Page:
This Proposed Biennial CIP Budget also funds construction of improvements to the North Beach Trail and completion of the Civic Center Multipurpose Sports Field, with reserve funding previously set aside for the field appropriated to the budget in FY 2018-19.


Water & Stormwater Projects

The FY 2018-20 Biennial CIP Budget advances the City’s efforts to achieve Council’s goal of becoming water self-sufficient. Several current and planned projects are designed to capture and treat stormwater and wastewater for reuse, improve the efficiency of our water treatment systems, and continue to reduce reliance on imported water by developing new local sources. Staff will return to Council in August 2018 with an updated Sustainable Water Master Plan (SWMP) which includes projects that are already underway, such as the Clean Beaches Initiative, a 1.6-million-gallon cistern currently being installed adjacent to the Pier, and planned projects such as the Sustainable Water Infrastructure Project (SWIP) which will capture and treat stormwater and wastewater for beneficial reuse locally. The total budget for SWIP is $69.8 million, $56.9 of which is a state loan from the Clean Water State Revolving Fund.


In addition, the SWMP calls for installation of new local groundwater wells, and efficiency improvements of the City’s current water treatment and metering systems designed to provide extra water and minimize leaks and water waste in the system. The FY 2018-20 Proposed CIP Budget funds several projects that will advance these goals, including a City/USGS Monitoring Well and Numerical Flow Model, the Redrilling of Santa Monica Well #3, and Arcadia Reverse Osmosis Recovery to improve treatment plant efficiency. The Water Fund is able to support all ongoing, routine capital work. Significant one-time capital expenditures are required to advance Council’s goal of water self-sufficiency. The Proposed CIP Budget includes a transfer of $2.3 million in Gillette/Boeing Settlement Funds to support two of the water self-sufficiency projects, the City/USGS Monitoring Well and Numerical Flow Model, and Redrilling Santa Monica Well # 3. A new water rate study to be completed in 2019 will identify additional work and funding necessary to meet the water self-sufficiency goal.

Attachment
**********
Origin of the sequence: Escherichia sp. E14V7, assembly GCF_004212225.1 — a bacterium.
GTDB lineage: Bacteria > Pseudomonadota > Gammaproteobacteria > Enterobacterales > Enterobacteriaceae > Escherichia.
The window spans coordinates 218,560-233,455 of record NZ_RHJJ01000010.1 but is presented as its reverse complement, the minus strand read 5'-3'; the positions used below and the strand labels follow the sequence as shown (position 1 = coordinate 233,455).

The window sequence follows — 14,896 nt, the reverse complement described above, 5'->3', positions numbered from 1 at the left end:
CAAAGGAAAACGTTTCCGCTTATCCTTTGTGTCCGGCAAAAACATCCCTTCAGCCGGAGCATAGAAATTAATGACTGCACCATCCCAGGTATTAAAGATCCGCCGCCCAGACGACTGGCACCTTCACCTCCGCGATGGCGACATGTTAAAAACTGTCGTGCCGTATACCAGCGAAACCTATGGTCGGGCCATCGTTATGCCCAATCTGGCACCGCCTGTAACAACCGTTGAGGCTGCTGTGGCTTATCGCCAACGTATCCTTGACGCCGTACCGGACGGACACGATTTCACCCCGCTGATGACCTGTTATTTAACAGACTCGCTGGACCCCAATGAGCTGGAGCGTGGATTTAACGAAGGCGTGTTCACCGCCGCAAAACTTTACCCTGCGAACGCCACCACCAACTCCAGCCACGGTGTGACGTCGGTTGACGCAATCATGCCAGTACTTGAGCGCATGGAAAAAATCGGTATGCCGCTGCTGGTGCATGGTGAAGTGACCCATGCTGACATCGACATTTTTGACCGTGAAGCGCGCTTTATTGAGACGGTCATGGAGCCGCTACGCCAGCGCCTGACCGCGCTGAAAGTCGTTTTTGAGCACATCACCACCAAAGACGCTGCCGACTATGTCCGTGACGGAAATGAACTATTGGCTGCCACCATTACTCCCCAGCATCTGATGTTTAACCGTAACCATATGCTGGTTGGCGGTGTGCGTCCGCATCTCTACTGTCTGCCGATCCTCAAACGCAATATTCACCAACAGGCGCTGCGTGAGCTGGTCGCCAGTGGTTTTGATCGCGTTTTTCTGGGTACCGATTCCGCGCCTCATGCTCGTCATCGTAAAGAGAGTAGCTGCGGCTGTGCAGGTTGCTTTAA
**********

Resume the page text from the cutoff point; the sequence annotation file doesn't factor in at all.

Modernization of Critical City Facilities

During the FY 2018-20 biennial period, work will continue on two critical City facilities that were funded in the FY 2016-18 CIP budget—the City Services Building and Fire Station 1. Construction is underway on the City Services Building and is anticipated to be complete in 2020.  The 50,200-square-foot Living Building Challenge building will create a centralized Permit Center and an efficient, sustainable City Hall campus.  Construction of the new Fire Station 1 will begin this summer and is also anticipated to be complete in 2020. The 28,690-square-foot station will be located at 1337-1345 7th Street and will replace the existing Fire Station 1.


Work will also continue on the City Yards Modernization project, which received design funding in the FY 2016-18 CIP Budget. The City Yards is a 14.7-acre site located at 2500 Michigan Avenue that serves as the base for the City’s maintenance operations, associated offices, storage facilities, and other industrial uses. Since the City acquired the site in the 1940s, its operations have been adapted on an as-needed basis for various City functions, resulting in an inefficient utilization of space that no longer meets the functional needs of the facility. Schematic design is now complete, and the estimated cost to complete a modified scope of the first phase of the project is $114 million.